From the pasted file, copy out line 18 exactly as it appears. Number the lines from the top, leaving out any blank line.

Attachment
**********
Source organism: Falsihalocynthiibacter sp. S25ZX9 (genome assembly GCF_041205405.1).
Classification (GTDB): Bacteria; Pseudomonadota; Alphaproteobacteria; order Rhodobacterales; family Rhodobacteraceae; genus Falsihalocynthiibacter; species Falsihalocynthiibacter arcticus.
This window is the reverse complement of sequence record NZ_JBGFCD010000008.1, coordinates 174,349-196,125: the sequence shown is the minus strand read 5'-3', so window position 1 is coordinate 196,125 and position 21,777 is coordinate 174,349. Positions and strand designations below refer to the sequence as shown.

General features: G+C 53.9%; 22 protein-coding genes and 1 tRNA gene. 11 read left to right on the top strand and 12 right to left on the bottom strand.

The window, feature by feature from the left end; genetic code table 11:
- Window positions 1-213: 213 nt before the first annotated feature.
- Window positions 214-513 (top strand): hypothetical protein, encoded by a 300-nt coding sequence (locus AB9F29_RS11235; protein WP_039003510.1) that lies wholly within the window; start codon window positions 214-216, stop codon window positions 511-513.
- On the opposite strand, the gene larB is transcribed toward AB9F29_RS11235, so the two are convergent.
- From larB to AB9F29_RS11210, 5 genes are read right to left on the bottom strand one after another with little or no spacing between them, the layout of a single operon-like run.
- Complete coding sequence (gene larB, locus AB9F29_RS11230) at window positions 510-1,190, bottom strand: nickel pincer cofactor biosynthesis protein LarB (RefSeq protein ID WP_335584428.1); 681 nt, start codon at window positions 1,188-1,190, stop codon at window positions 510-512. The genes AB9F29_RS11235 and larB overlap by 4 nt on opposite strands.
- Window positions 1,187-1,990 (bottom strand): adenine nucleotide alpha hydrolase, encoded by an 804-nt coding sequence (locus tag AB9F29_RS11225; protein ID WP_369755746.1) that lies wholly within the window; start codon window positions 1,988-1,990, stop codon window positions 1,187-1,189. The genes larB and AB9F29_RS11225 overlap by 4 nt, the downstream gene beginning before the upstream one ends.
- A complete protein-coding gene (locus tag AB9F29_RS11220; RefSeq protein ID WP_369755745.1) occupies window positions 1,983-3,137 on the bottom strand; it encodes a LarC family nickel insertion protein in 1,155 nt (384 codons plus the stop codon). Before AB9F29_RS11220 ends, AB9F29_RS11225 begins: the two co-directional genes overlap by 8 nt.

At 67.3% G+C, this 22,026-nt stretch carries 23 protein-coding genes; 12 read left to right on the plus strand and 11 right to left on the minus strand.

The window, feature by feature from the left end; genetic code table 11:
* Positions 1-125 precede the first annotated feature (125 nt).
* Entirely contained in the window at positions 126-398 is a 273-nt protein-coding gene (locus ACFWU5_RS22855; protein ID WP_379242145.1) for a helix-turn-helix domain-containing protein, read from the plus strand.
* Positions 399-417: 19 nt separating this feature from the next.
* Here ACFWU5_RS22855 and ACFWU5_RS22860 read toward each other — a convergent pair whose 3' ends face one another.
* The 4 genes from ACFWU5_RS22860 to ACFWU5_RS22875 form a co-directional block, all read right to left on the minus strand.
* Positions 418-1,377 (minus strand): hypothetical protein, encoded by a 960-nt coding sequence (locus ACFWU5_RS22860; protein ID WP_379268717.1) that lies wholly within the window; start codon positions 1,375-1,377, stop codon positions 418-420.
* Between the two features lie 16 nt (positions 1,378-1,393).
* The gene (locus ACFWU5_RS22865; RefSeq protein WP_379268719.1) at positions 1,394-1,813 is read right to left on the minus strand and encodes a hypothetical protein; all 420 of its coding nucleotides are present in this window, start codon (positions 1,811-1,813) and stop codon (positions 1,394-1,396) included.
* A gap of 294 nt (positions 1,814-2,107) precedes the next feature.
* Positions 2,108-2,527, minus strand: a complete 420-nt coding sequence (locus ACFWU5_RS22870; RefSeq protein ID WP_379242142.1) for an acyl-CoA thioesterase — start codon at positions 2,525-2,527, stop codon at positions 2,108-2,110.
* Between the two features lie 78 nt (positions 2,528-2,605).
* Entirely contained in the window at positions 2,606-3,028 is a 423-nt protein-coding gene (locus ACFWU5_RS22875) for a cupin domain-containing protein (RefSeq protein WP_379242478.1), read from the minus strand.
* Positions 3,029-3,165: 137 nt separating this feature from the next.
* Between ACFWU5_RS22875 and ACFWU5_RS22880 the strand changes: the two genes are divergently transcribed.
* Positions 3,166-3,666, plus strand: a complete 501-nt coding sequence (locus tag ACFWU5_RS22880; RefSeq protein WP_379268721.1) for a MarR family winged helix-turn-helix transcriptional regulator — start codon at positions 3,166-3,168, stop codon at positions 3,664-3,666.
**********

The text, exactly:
* Here ACFWU5_RS22855 and ACFWU5_RS22860 read toward each other — a convergent pair whose 3' ends face one another.